I was watching last night when Lindsey Jacobellis failed out. For anybody who isn't following the winter Olympics, Jacobellis is a snowboarder. At the last winter games, she had a solid lead for a gold medal in the snowcross racing event. But she stumbled just short of the finish line and had to settle for silver. This year, much was made of her comeback moment. She did interviews, NBC ran features on her, she got endorsement deals. It was a Big Deal. An athlete seeking redemption, or in the words of Bob Costas, a chance to "silence her critics once and for all."
But Jacobellis didn't even make the finals. In the semi-final, she kind of bobbled coming off a jump, then clipped a gate, and her race was over. It didn't look like much, honestly, and it was probably the kind of thing that's happened to her a million times before in practice and during lesser races. But this time it cost her.
I watched the replay a few times. Right after she went out of bounds, she raised her hands as if to say, "How can this be happening?" Then she stopped and just looked down the hill, where her Olympic dreams were racing away from her.
At the same time I was watching this, my wife was watching a girl get cut from the final 24 in American Idol. I didn't see it, but she said this girl broke down and begged the judges for a chance. My wife said it passed the point of spunk and just got embarrassing. This singer, who came so close, just couldn't understand that the decision was made, it was irrevocable, and her own want—no matter how large it was—meant nothing.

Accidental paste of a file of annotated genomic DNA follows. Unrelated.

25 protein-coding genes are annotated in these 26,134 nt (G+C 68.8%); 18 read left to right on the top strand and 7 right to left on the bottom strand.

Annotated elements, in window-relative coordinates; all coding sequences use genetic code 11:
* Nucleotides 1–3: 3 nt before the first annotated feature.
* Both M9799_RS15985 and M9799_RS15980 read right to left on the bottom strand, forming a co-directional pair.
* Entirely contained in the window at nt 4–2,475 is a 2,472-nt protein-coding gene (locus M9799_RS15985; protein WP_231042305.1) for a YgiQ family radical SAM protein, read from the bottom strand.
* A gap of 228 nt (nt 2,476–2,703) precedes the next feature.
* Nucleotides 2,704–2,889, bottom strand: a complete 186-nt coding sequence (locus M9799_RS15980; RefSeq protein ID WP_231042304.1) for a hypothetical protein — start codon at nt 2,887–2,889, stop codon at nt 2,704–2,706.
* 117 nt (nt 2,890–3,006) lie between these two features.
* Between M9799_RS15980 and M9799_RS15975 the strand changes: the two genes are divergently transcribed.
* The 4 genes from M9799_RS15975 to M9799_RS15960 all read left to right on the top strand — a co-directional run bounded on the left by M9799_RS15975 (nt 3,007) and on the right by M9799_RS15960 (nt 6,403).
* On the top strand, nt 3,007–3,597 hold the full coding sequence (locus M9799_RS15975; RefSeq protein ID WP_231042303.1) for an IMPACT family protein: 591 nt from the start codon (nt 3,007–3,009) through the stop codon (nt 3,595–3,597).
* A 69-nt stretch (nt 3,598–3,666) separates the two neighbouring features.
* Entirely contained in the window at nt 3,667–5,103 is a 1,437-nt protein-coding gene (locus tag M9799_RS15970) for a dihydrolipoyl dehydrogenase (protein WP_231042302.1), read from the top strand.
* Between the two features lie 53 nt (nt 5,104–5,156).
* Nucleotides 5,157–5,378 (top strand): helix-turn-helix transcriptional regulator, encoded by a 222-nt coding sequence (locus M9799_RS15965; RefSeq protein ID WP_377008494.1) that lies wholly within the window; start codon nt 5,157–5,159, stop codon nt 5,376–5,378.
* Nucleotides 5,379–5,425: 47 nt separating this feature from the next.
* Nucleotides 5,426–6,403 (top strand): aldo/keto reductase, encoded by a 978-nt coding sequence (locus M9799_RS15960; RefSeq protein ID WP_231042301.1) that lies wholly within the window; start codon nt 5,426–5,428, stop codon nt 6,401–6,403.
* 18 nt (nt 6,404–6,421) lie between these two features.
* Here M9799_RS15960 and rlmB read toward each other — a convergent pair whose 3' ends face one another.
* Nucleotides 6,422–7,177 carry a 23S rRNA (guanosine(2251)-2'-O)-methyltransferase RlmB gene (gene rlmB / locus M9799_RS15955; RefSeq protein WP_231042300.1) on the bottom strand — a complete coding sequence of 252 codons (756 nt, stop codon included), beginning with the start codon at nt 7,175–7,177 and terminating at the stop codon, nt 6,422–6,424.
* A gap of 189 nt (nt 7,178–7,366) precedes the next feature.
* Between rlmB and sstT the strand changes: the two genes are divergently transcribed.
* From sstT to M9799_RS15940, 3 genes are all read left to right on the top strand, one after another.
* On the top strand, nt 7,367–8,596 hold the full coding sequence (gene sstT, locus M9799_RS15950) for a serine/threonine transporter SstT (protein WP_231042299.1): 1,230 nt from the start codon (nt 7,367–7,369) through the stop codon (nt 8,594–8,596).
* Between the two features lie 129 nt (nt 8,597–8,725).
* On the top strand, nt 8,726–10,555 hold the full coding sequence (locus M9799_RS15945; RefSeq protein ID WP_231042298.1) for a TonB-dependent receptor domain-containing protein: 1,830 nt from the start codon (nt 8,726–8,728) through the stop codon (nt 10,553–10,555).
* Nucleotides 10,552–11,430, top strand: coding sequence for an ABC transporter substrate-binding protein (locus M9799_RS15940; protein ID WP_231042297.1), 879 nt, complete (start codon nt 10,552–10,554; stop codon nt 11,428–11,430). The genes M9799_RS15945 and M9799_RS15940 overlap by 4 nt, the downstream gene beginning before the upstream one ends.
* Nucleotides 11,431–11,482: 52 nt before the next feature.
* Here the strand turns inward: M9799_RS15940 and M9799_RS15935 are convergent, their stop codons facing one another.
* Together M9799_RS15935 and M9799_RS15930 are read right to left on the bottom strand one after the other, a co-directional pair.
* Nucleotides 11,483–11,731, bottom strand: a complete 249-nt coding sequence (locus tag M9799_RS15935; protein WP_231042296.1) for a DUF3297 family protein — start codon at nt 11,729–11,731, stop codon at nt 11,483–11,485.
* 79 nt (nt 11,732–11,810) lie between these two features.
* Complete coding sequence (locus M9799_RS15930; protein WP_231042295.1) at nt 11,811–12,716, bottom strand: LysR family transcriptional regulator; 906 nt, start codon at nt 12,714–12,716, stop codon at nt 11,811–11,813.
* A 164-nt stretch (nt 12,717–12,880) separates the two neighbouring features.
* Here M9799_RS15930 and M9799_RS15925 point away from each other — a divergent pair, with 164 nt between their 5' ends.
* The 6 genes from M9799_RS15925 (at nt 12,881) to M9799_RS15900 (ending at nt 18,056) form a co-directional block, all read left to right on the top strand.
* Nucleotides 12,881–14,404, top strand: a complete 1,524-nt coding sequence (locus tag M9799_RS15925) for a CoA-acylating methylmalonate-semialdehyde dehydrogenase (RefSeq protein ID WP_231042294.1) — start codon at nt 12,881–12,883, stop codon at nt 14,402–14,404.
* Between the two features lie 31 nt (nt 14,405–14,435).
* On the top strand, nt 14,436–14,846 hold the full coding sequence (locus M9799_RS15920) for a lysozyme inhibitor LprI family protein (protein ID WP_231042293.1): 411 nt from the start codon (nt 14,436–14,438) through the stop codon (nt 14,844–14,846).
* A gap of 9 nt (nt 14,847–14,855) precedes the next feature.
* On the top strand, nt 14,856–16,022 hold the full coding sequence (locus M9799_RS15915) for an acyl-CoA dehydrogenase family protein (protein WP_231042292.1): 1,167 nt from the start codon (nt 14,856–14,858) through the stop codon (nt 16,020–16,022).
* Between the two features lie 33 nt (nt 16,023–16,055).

I kind of understood how this feels. I've never failed on such a big stage, or so publicly, but I've definitely notched up an impressive list of failures. The worst, of course, came just last year, with a massive book rejection.
Contrary to what they say, I don't really believe failure builds character. Failure is just failure. What builds character is what comes AFTER the failure. Sometimes I think we place too much emphasis on emotion, too much care and thought are given to processing and recovering from and understanding a failure. Is it really that hard to understand? Jacobellis bombed her race. My book wasn't good enough. Or as Simon told the American Idol contestant when she asked what she did wrong, "You just didn't sing as well as they did."
If I could give my kids any wisdom I've learned from getting kicked in the teeth over the years, it would be this: "Feel whatever you have to feel, but DO what you have to DO." After you flame out, go ahead and throw a pity party, doubt your talent, get angry, get sad, cry your eyes out, get drunk, sober up and get drunk again, annoy your friends with forlorn emails, curse the powers that be ... do all these things. But whatever you do, don't QUIT. Stay in motion. Keep writing. Keep singing. Prepare for your next event the way you've prepared for every other event. Let the emotion run its course, move through the stages and let it drain away. But the one thing you can never, ever do is give up, because once you've done that, then all you'll ever know is failure.